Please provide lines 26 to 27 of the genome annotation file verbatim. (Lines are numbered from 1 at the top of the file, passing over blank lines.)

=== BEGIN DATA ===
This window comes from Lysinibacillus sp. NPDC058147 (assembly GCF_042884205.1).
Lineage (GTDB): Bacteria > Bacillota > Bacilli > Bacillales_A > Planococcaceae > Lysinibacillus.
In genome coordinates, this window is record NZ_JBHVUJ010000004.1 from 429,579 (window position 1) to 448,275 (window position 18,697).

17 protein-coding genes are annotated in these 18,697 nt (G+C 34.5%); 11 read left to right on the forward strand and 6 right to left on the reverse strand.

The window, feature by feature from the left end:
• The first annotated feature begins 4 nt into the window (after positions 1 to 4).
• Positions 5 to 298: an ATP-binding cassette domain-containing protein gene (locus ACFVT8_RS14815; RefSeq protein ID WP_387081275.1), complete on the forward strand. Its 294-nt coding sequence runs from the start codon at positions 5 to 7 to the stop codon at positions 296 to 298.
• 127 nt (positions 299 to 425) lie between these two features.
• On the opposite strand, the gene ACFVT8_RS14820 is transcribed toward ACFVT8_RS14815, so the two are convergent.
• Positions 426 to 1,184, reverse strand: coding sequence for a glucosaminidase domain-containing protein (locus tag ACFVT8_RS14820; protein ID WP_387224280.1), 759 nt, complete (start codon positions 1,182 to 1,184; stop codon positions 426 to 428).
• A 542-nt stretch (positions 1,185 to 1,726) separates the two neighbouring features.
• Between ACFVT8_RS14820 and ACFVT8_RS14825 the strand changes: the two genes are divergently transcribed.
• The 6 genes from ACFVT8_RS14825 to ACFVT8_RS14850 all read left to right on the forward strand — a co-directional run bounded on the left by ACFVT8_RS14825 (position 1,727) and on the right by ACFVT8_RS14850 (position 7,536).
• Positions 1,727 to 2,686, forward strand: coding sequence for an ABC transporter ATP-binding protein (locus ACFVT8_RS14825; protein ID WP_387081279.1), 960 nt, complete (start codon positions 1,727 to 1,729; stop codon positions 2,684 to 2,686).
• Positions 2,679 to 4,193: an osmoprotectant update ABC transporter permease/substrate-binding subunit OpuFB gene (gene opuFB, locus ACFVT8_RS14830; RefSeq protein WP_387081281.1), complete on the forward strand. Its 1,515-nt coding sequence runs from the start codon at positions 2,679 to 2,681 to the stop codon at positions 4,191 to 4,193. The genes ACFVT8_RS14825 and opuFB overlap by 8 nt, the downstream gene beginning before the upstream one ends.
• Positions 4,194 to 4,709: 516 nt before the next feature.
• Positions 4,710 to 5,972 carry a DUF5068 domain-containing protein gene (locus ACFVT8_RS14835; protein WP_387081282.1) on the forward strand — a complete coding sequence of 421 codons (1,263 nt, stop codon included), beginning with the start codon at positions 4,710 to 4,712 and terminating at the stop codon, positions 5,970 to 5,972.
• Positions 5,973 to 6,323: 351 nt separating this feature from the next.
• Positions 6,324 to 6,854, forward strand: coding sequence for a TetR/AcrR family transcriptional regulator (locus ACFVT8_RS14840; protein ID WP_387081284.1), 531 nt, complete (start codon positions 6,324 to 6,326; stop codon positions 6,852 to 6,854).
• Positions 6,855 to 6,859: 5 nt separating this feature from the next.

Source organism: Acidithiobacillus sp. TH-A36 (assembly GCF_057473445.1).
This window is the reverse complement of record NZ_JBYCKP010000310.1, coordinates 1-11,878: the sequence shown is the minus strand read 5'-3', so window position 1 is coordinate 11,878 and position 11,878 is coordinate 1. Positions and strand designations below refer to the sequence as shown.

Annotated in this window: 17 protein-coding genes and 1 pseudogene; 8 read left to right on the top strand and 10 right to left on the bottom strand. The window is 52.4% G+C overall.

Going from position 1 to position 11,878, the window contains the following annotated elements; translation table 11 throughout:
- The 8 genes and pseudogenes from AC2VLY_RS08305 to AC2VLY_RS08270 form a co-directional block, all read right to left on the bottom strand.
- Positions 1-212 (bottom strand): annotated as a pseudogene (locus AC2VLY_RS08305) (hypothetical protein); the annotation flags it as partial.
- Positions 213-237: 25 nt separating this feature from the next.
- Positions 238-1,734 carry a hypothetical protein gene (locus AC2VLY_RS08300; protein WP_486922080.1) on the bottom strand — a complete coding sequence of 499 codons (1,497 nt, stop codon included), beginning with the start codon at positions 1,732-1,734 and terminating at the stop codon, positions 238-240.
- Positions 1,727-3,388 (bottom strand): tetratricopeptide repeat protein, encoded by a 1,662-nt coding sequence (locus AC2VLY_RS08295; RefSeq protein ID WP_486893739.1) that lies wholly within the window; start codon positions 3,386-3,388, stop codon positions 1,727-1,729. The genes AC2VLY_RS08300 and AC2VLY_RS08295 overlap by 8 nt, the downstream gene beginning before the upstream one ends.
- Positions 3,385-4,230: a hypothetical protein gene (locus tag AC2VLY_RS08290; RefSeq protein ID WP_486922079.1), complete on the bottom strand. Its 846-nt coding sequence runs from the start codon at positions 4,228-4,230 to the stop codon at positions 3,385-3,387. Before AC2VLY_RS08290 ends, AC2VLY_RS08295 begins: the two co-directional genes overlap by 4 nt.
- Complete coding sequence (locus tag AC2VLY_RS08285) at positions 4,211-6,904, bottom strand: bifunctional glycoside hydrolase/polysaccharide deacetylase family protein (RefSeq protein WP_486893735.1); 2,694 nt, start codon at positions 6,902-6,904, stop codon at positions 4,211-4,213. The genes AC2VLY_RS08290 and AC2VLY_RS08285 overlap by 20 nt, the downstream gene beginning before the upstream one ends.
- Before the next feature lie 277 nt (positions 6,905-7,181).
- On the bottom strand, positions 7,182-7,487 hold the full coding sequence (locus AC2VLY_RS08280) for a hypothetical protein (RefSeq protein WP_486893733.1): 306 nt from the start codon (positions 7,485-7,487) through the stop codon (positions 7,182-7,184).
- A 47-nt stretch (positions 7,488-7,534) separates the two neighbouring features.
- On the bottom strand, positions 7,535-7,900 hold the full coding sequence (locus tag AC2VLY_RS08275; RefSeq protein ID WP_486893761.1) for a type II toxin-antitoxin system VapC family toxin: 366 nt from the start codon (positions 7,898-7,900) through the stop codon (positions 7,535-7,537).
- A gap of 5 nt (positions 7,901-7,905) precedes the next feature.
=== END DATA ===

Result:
- Positions 1-212 (bottom strand): annotated as a pseudogene (locus AC2VLY_RS08305) (hypothetical protein); the annotation flags it as partial.
- Positions 213-237: 25 nt separating this feature from the next.